September 15, 2015    5 minute read

The Intelligent Investor – Buy Low, Sell High

   September 15, 2015    5 minute read

The Intelligent Investor – Buy Low, Sell High

Are you an Investor or a Speculator? Benjamin Graham proposed a clear definition of an investment in his first book Security Analysis, published in 1934.

“An investment operation is one which, upon thorough analysis, promises safety of principal and an adequate return. Operations not meeting these requirements are speculative.”

An investor will regard the ownership of equity stocks as part ownership of a business. With that perspective in mind, thorough analysis of the fundamental business and its operating environment, an investor should not be too concerned with the erratic fluctuations in the stock prices.

“You do not have to trade with him [Mr. Market] just because he constantly begs you to”

In Graham’s classic book – The Intelligent Investor, he argues that the typical investor has a tendency to ‘follow the market’ in an attempt to beat Mr. Market. Instead, Graham presents us with an alternative investment strategy based on fundamental valuation.

 “A great company is not a great investment if you pay too much for the stock”

Who is Mr. Market?

Graham describes Mr. Market as an emotional man. The market price is ultimately determined by fear and greed. His enthusiasm and despair can affect the price he is willing to buy and sell shares on any given day. Sometimes he is enthusiastic, setting the price above the fundamental value of the business. Some days he is pessimistic and fearful, setting the price below the fundamental value of the business. At emotional extremes, the difference between price and value can vary. The ‘intelligent investor’ will not follow Mr. Market’s emotions, they will simply take advantage of its emotional journey, buying when the price is low and selling when the price is high.

The Father of Value Investing

Graham is the Father of Value Investing. He has taught and mentored numerous value investors who have become extremely wealthy individuals, with the likes of Warren Buffett, Phillip Fisher and Charlie Munger. Graham produced a unique multiplier to aid his ability in finding a ‘bargain’ stock. In addition, he states 5 fundamental principles for the enterprising investor. Firstly, the Graham Multiplier consists of the P/E ratio and the P/B ratio. Graham preferred investors to look for companies that have a P/E ratio of less than 15 and a P/B ratio of less than 1.5. Thus, resulting with the ‘Graham Multiplier’ of 22.5. In addition to his multiplier, he encouraged the enterprising investor to look for 5 key fundamental principles in a company.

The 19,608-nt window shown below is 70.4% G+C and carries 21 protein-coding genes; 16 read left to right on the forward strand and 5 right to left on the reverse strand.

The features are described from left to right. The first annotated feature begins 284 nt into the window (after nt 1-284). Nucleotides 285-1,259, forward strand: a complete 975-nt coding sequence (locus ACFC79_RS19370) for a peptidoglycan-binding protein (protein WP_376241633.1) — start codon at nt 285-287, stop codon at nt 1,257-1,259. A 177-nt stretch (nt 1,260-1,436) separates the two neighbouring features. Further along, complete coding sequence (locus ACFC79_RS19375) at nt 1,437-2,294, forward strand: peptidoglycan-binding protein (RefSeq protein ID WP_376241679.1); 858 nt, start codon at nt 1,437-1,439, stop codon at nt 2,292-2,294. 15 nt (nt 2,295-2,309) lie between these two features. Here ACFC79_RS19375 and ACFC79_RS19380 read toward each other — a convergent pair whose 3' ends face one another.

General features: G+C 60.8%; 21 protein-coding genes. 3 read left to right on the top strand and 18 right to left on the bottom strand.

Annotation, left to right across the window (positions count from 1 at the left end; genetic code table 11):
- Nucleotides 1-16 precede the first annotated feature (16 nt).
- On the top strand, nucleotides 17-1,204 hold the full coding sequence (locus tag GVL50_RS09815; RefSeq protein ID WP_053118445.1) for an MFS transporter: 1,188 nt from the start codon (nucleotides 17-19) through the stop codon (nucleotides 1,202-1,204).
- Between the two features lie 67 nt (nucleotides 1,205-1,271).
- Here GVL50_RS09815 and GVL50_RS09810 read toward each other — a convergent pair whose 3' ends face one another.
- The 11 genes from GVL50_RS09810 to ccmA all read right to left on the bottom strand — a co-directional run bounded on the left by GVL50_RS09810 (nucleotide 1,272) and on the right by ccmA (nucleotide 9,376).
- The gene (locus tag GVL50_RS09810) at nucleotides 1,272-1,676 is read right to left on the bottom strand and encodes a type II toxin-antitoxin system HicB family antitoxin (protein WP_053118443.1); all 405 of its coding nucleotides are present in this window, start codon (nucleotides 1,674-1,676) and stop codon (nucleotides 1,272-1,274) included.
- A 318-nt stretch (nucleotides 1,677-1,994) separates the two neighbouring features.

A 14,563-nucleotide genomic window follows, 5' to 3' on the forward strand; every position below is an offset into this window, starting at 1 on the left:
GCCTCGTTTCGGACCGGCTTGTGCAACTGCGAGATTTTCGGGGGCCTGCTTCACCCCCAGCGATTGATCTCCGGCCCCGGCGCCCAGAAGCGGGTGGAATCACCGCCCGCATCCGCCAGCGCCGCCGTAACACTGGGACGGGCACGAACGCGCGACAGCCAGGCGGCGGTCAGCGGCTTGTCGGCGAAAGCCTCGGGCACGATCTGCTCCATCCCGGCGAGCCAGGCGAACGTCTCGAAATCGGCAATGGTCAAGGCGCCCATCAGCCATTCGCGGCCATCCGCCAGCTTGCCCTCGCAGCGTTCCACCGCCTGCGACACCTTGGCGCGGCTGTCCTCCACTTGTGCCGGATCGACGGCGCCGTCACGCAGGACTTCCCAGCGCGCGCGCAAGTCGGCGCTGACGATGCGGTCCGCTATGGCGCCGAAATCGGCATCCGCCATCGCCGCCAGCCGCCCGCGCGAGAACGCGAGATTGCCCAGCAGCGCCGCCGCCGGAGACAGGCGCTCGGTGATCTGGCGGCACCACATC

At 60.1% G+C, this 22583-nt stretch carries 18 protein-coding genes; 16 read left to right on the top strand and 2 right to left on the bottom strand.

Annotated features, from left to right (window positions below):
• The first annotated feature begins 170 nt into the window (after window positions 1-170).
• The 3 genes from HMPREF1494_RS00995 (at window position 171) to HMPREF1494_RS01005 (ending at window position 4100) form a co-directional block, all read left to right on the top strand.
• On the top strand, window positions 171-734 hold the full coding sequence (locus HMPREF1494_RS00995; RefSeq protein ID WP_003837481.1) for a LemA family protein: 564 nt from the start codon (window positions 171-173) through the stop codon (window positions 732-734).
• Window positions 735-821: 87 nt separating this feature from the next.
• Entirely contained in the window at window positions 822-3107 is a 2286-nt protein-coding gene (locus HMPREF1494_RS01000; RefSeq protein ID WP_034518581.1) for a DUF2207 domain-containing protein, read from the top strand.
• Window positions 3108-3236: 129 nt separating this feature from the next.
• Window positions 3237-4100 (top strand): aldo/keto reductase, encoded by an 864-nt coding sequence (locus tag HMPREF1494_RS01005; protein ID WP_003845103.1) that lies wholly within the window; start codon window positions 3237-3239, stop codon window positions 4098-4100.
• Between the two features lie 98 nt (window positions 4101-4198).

1. Strong financial condition:
    • Current assets at least 1.5 times current liabilities
    • Total debt to net current assets ratio less than 1.1
  1. Earnings stability
    • Positive earnings for at least 5 years
  1. Currently pays a dividend
  1. Current earnings greater than years ago
  1. Stock price less than 120% of net tangible assets

Margin of Safety

The margin of safety principle is one of the most important teachings of Graham. When the market price is significantly below your estimation of the intrinsic value, the difference is your margin of safety, thus allowing an investment to be made with minimal downside risk. For example: If you feel a stock is worth £100, buying it at £50 will give you a margin of safety in case the stock is really worth £80. Although margin of safety does not guarantee a successful investment, it acts as a cushion against errors in calculation.

Buffettology

Warren Buffet, a student of Graham’s, initially used value investing techniques to build his wealth. Mr. Buffett has evolved as an investor by developing his own fundamental principles from the early teachings of Graham.

 “Price is what you pay, value is what you get”

It’s a simple principle and one that is not hard to grasp. Buy stocks that are priced below the true intrinsic value of the company. Warren Buffett states that you should buy companies in your ‘circle of competence’, typically companies that you truly understand. You should invest in a company based on thorough analysis of the fundamentals and the industry it operates in. However, not as a result of Mr. Markets erratic mood swings. It is important to be patient and consider each investment as if it was your last. This will enable you to find a worthy company, in an operating environment you understand and one that is priced below its intrinsic value.

Do not be influenced by Mr. Market

The Efficient Market Hypothesis (EMH) states that it is impossible to ‘beat the market’ because stock prices always trade at their fair value. However, market wide crashes, the dot-com bubble and investors such as Warren Buffett who have consistently beaten the market for long periods of time, certainly reveals some sort of inefficiency within the markets. The intelligent investor should identify facts to support their investment decisions, avoiding speculative behaviour. You should not be influenced by Mr. Market’s highs and lows and ultimately should not be afraid to go against the status-quo. In the short-term, a speculator may beat the market, but the same level of returns are unlikely to continue in the long-run.

“Investing is simple, but not easy.”

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